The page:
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Entertain Us - Luke The Band (2003)

It was a grim, overcast Friday afternoon when I first listened to Luke the Band (not to be confused with Luke, the book of the Bible, or "Luke, I am your father"). For an indie band, they managed to catch my attention with the quality packaging of their Entertain Us EP. What impressed me even more, however, was the quality of their music. Equipped with nine solid rock/pop offerings, my dreary ride home from college was soon painted with energetic reds and oranges, deep, relaxing blues, and unfortunately, a few glaring black smears.

Entertain Us is simply a musical romp. Kicking off with the smoothly mixed "Face to Face," Luke launches an onslaught of catchy guitar hooks, well-placed drum loops, and meaningful yet accessible lyrics. "Ivy" gives frontman Luke White ample opportunities to stretch his vocal chords, easily hitting a high falsetto while the rest of the band backs down for a while. The enjoyable minimalism of "Down Your Street" continues the trend by putting White's vocals and one mere guitar in the spotlight. What is lost in terms of toned down instrumentation is made up for by introspective lyrics, which analyze the highs and lows of a relationship that was never meant to be. Another lyrical gem, "Son (Wait Here for Today)" is where the band seems the most comfortable on the disc, melding both fine songwriting and crisp melodies somewhat like that of Lifehouse. Given the somewhat redundant chorus - "Wait here for today, wait here for today / I'll wait to hear you say / wait to hear you say" the track churns out a decent amount of overall listening pleasure.

Unfortunately, that's about all the leeway I can give Luke the Band. Like any other up and coming act, Entertain Us is not without its share of flaws, albeit nothing that can't be easily fixed in the future. "Pictures of War" is the first track that fails to impress, partially due to White's softened vocal performance. Throughout most of the song his voice is barely audible except during the chorus, which suffers from repetition much like "Son" did. Furthermore, while "Caught You Kissing" has the potential to be the best overall cut, it's held back by unbalanced harmonies, both instrumentally and vocally. The lyrics are without a doubt the shallowest on the record, and a minor profanity kills the remaining sheen that "Caught You Kissing" had. "Beautiful Goodbyes" also bears lyrical depression, waxing philosophical over vague, un-interpretive references that mean nothing to the average listener. It's also a disappointment to hear that no other songs on Entertain Us featured as much originality and experimentation as "Face to Face" did, giving the rest of the project a very cut and dried feel.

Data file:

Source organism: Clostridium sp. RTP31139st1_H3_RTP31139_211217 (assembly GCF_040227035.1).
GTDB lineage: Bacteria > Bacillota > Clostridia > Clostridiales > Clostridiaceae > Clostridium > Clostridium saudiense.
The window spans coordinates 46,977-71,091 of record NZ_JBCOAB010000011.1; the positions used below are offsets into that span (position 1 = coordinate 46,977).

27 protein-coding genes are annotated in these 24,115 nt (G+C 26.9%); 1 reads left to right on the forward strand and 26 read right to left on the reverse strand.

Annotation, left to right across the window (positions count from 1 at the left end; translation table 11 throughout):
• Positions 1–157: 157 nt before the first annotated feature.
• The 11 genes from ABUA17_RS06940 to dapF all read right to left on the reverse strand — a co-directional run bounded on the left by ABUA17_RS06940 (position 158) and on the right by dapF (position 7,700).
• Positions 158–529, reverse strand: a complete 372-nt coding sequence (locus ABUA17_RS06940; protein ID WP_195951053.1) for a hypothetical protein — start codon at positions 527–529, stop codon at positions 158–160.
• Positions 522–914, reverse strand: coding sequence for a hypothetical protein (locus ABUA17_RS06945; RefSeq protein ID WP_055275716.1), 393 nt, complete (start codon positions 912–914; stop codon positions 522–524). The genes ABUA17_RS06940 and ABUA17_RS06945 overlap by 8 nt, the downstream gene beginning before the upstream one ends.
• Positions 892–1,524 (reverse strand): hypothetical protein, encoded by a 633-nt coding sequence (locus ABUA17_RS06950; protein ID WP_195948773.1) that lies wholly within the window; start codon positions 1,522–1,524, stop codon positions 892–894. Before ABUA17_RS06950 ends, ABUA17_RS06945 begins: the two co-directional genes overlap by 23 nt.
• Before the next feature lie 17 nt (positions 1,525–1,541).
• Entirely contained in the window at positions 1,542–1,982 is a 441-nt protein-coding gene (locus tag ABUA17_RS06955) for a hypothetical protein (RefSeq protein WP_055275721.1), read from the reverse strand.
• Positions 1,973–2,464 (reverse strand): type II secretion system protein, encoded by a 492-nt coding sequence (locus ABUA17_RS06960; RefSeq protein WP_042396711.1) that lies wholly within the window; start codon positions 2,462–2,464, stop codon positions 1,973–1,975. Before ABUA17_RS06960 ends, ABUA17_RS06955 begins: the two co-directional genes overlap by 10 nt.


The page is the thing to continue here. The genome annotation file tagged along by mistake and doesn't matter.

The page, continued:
In spite of my gripes, I can't say that Entertain Us didn't bring me some joy on that glum Friday afternoon. While some areas of the disc were more impressive than others, it didn't hurt to try something fresh for a change, and Luke the Band certainly was nothing short of. Knowing that these guys still have room to grow as artists excites me, so it'll be nothing short of interesting to see what they cook up next. Chitlin' Jell-O, perhaps?